By Vasilis Kanellis
There are times that I must admit that Kostas Zouraris was right when he famously declared in parliament (in a different context) that “they are busting our genitals”.
What with the fatigue from the pandemic, people’s inability to take any more inanity, and the occasionally incomprehensible statements of politicians and scientists, this last phase of the pandemic is turning into something of a parody.
At times we laugh with all this, at times we cry, and times we become enraged by unacceptable situations.
For example, when you have a former prime minister who is now opposition leader coming out and declaring that the government’s “unstocking” [AstraZeneca] of vaccines that led thirty-somethings to hasten to be vaccinated, then that can only mean that they don’t give a hoot about what we think and they say whatever comes to mind.
No doubt Alexis Tsipras bitterly regrets what he said. His exaggerated rhetoric and his eagerness to oppose even what is by all accounts a successful vaccine rollout leads him to extremes.
Certainly he must now be aware that the tens of thousands of younger people that rushed to make a vaccination appointment have given him a resounding answer to his remark about “unstocking”.
This incident demonstrates how easy it is for even a quite clever politician to make a gaffe. After all, he himself was putting down vaccines just a few months ago.
Everyone makes a gaffe every now and then. The first stage of the vaccine rollout was a huge gaffe, if not just complete indifference about public opinion, as cronies, MPs, relatives of politicians, and even low-level party hacks rushed and were allowed to be vaccinated when the rules did not entitle them to do so.
Adding insult to injury, they happily took selfies to advertise their accomplishment – getting the jab when it was not their turn so that we would not lose the “fathers of the nation”.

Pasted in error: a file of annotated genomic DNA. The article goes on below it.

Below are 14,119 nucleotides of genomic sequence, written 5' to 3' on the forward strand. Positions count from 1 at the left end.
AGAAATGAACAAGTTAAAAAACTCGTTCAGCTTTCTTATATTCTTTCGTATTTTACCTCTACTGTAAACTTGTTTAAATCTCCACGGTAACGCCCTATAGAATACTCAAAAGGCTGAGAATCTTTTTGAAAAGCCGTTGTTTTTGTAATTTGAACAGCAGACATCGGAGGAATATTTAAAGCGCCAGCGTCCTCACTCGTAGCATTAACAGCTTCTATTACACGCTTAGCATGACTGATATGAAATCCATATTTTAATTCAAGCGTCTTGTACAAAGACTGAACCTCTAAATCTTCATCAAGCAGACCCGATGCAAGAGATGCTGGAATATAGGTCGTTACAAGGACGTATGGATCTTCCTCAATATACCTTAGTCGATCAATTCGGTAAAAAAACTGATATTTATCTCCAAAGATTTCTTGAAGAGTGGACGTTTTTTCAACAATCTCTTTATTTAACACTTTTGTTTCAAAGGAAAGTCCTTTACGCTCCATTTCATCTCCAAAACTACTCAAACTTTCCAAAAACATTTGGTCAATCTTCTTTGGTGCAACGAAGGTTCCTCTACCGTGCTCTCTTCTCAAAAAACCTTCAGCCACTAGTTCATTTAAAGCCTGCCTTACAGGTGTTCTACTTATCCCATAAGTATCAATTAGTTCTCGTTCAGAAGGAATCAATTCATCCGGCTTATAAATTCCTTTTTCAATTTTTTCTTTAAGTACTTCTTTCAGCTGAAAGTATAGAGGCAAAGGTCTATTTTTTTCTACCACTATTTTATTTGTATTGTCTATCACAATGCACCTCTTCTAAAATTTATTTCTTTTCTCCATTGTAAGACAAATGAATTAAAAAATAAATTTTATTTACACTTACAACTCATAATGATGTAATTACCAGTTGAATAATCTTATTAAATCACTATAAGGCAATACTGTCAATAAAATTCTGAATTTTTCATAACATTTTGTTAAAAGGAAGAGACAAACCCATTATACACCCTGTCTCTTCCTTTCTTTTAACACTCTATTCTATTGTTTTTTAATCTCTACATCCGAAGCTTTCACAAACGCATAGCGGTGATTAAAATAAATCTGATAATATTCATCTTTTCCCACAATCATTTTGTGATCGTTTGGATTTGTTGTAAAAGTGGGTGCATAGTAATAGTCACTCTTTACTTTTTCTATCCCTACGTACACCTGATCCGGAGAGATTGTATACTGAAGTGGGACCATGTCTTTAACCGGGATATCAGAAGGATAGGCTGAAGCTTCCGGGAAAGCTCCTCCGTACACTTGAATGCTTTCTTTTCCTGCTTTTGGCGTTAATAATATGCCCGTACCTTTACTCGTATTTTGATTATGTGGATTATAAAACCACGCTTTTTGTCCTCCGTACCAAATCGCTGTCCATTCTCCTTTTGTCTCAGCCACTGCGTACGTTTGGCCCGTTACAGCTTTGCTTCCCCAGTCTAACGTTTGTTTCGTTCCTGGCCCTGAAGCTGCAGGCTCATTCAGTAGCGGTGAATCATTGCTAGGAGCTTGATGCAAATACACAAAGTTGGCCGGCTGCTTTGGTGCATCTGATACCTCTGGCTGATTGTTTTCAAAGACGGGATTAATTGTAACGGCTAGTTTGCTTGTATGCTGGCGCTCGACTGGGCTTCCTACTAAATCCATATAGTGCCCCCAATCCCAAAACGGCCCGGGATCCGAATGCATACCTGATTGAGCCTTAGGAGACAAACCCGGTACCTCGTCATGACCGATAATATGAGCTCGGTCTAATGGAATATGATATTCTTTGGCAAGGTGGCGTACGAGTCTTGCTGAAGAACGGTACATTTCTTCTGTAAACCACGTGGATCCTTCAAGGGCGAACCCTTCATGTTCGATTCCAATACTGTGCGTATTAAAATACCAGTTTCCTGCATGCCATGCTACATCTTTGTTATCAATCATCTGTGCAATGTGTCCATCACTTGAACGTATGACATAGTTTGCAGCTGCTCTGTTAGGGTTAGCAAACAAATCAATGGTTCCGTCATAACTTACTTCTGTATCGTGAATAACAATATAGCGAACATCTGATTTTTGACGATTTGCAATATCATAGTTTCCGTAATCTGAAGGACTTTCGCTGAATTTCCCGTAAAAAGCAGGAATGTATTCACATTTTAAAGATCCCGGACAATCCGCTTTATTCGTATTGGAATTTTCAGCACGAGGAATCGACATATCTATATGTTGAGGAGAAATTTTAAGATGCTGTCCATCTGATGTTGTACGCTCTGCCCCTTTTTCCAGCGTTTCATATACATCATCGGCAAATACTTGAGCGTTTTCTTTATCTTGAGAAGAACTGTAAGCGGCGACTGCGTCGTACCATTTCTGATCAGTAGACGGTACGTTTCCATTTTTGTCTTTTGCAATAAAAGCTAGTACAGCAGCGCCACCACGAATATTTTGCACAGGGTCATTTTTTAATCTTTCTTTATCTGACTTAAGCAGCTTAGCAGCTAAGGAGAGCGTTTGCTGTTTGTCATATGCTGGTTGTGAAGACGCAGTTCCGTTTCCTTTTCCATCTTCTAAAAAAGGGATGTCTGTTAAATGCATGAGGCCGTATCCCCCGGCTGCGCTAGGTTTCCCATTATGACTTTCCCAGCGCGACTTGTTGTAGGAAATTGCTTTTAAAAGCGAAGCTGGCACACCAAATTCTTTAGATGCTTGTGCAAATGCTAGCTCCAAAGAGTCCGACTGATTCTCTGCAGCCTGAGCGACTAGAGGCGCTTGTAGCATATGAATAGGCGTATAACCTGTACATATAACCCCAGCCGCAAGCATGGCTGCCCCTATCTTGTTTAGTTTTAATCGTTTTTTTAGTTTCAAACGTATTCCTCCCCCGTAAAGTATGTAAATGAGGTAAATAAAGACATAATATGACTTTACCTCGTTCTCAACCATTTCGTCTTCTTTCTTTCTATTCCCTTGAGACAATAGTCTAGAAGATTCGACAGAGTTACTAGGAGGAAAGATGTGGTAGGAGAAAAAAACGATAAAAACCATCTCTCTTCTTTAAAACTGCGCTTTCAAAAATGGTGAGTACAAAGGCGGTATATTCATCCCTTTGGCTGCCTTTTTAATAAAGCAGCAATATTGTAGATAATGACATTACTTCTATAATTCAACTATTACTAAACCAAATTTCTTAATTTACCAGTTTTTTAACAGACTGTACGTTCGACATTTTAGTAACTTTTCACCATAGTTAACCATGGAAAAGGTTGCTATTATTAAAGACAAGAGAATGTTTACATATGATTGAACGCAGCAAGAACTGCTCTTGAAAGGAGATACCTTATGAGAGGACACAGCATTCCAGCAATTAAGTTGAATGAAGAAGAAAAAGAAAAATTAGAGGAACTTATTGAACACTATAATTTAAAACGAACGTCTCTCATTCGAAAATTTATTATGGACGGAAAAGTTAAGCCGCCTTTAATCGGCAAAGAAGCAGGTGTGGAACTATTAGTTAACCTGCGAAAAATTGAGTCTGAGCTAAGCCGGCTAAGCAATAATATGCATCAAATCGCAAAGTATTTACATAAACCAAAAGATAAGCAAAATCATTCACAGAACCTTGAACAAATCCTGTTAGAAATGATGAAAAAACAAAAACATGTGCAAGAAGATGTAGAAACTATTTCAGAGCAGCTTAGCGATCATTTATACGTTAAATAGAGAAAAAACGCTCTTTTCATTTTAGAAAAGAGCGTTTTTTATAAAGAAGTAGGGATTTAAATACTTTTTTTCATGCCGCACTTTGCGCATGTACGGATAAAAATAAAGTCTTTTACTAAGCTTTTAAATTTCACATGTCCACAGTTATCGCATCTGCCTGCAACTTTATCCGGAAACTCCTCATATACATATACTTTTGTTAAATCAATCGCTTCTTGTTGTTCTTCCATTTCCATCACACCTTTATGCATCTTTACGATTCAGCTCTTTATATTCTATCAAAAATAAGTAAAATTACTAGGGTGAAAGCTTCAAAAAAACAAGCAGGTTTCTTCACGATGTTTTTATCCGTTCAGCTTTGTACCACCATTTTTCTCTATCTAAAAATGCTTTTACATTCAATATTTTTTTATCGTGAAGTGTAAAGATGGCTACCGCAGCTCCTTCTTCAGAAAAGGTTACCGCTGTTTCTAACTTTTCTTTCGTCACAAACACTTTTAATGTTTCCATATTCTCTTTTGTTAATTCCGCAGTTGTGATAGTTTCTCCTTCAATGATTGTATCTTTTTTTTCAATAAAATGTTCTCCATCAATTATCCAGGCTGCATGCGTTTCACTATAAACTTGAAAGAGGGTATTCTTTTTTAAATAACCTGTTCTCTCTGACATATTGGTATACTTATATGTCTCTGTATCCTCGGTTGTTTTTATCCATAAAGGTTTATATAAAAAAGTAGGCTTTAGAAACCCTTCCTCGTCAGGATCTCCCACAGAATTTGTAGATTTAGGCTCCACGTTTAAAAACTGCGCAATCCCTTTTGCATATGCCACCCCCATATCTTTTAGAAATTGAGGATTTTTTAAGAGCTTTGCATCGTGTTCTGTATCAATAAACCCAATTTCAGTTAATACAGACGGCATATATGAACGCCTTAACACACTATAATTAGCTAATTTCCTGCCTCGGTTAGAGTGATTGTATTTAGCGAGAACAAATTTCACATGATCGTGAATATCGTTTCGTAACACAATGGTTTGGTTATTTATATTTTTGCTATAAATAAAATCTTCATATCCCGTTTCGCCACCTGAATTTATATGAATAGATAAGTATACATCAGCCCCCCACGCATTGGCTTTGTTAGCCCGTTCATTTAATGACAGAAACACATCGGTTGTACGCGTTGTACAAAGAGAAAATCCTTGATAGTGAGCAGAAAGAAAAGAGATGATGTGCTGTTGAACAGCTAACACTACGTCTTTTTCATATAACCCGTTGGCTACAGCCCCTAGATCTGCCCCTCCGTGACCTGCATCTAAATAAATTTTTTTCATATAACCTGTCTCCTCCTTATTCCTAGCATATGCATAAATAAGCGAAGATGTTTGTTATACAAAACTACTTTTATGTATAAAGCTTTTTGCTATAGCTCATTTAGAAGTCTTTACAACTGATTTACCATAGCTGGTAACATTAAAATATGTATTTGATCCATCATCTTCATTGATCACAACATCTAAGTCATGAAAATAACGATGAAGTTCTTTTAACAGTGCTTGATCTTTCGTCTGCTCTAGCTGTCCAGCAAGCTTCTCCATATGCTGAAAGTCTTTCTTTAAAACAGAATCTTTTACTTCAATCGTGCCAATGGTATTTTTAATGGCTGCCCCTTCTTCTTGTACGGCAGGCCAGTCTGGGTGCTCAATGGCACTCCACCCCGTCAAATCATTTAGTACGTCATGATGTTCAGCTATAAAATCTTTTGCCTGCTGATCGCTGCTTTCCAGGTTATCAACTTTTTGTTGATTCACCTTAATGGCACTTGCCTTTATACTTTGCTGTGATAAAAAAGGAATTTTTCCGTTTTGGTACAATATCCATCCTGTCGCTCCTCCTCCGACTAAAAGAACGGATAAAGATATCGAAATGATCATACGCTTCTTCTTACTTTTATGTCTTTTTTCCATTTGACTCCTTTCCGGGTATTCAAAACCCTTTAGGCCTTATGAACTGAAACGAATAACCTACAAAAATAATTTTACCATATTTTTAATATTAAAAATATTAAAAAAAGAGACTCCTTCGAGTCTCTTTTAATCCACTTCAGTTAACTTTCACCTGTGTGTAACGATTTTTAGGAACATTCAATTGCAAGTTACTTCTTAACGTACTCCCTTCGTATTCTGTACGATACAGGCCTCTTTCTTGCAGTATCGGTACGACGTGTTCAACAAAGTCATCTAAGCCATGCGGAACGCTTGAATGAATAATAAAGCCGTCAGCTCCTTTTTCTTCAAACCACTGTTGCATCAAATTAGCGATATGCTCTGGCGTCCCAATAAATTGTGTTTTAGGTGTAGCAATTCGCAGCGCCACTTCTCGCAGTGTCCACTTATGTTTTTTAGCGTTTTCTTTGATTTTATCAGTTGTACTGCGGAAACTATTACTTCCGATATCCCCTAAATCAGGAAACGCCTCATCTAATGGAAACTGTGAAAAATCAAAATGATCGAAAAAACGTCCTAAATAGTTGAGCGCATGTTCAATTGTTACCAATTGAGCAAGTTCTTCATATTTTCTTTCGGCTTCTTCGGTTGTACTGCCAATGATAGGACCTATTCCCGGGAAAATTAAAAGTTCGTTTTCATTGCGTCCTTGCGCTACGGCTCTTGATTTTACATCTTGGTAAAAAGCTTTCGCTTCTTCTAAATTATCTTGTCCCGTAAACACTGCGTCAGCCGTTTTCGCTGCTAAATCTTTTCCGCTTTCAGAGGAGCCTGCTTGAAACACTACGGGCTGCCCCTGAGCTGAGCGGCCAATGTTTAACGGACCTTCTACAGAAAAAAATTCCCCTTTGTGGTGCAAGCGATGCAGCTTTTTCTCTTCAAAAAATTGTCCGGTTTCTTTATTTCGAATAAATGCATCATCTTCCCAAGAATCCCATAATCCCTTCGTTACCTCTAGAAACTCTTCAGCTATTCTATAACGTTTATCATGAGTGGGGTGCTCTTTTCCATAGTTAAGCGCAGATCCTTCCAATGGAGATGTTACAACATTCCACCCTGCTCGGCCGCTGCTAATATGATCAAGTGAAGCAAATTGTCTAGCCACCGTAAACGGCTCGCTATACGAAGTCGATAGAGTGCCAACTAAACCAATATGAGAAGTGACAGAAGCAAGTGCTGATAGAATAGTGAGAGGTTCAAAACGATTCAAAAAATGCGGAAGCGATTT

Another gaffe that the sent the wrong message was the meal [in the presence of the PM] without social distancing on the island of Ikaria. So was the statement by [Syriza party secretary Dimitris] Tzanakopoulos about a “purge” [in the civil service if his party returns to power].
There have also been countless gaffes made by scientists, most recently when they decided not to allow restaurants, cafes and bars [scheduled to re-open on 3 May] to play music for customers, the rationale being that they will not be able to clearly hear each other speaking so they will huddle closer and the risk of transmitting the COVID-19 virus will be greater. That strikes one as more of a funerary silence than an outing.
Of course, citizens also thumb their nose at the rest of society when they resort to incredible ruses to violate public health rules just to have a good time. With travel between prefectures banned for the Easter holiday, one driver when confronted with a check at the highway tolls said that …his mother-in-law is pregnant and that he was traveling to the province in order to be of assistance.
One can in general find countless decisions and actions that demonstrate that often certain people either don’t know what they are doing or just don’t give a darn about what the rest of us think.
It is simply impermissible to fool with people who have suffered great travails, and you cannot make decisions without factoring in their fatigue.
One is dealing with a political system that frequently buries its head in the sand and often enough makes decisions based on its own perceived interests.
The government does so because it feels omnipotent and the opposition because of a lack of proposals and arguments.
Yet, the country even at this stage needs a cohesive plan to transcend the public health crisis and avert an economic one.
If each person does whatever he or she pleases and humours them then one can be certain that we shall not fare well either as regards the pandemic or the imminent economic crisis.
Then, alas, one will have affirmed the famed declaration of the late PM and president Constantine Karamanlis that the country has turned into a boundless lunatic asylum.